Concerns are held for the infant’s mother as she may require medical attention.

3. Sydney swim teacher on child sex charges released on bail.

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A complaint was made about a 20-year-old Sydney swimming instructor accused of raping young girls some nine months before he was charged, a NSW court has heard.

Kyle James Henk Daniels is accused of sexually assaulting eight girls – aged between five and 10 – during lessons at a Mosman swim school between June 2018 and March 2019.

Daniels was granted bail at Manly Local Court on Wednesday just hours after an additional 28 offences were laid by police, bringing the total number of charges to 31.

The initial three charges laid last week related to two sisters aged six and eight. They include two counts of intentionally sexually touching a child and having sexual intercourse with a child in February.

The additional charges include eight counts of sexual intercourse with a child, six counts of intentionally sexually touching a child and 14 counts of indecent assault of a person under 16.

The court was told a complaint was first made to the swim school by parents in July 2018 citing “unorthodox hands-on instruction” by Daniels during lessons.

“The complaint was about inappropriate touching to the outer parts of (the girl’s) vagina area,” magistrate Daniel Reiss said.

A subsequent memo was sent to all staff in August 2018 instructing them not to “hold children close to the groin and/or chest area”.

It cautioned staff to avoid being “overly playful and unnecessarily hands-on” in the water.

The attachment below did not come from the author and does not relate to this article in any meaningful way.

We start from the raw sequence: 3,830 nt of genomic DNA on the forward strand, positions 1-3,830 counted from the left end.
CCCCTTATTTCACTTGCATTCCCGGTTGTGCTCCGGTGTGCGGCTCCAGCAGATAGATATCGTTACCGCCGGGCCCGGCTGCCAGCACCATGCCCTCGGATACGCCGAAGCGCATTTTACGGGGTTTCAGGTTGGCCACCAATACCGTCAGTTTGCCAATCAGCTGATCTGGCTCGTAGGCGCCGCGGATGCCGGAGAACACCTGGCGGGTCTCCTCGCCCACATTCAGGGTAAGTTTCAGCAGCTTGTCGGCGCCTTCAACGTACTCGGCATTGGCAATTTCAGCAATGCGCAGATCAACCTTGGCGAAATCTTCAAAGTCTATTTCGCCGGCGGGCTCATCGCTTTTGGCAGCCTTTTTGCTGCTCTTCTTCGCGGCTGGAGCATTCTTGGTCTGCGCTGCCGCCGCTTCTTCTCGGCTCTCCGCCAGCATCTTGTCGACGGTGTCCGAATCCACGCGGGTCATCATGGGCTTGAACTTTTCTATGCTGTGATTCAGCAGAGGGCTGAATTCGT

In arguing for Daniels’ release, defence barrister Todd Alexis SC told the court the incidents may have “happened by accident”.

“He strongly denies that any touching of these young girls was sexual in any way whatsoever,” Mr Alexis said.

“For a young man of 20 years who is a university student, doing what is alleged to have occurred in those circumstances, it is glaringly impossible.”

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Mr Alexis said Daniels has already spent a week in jail and during that time he had received death threats after a prison guard read out his charges in front of other inmates.

He said his client would be “devastated” if he was unable to complete his studies at the University of Sydney with his peers.

In granting Daniels’ release, Mr Reiss said strict bail conditions would mitigate any community safety concerns.

Daniels will have to surrender his passport, report daily to police and have no contact with children under the age of 16.

Appearing via video link, Daniels smiled at his parents and identical twin brother who were in court when bail was approved

The 20-year-old’s employment with the swim school has been suspended and investigations are continuing, NSW Police said.

He’s due to face court again in May.

4. Syrian father and son buried in first funeral following Christchurch shooting.

A father and his teenage son, who only arrived in New Zealand months ago after fleeing war-torn Syria, were the first to be buried after last week’s terrorist attack on mosques in Christchurch.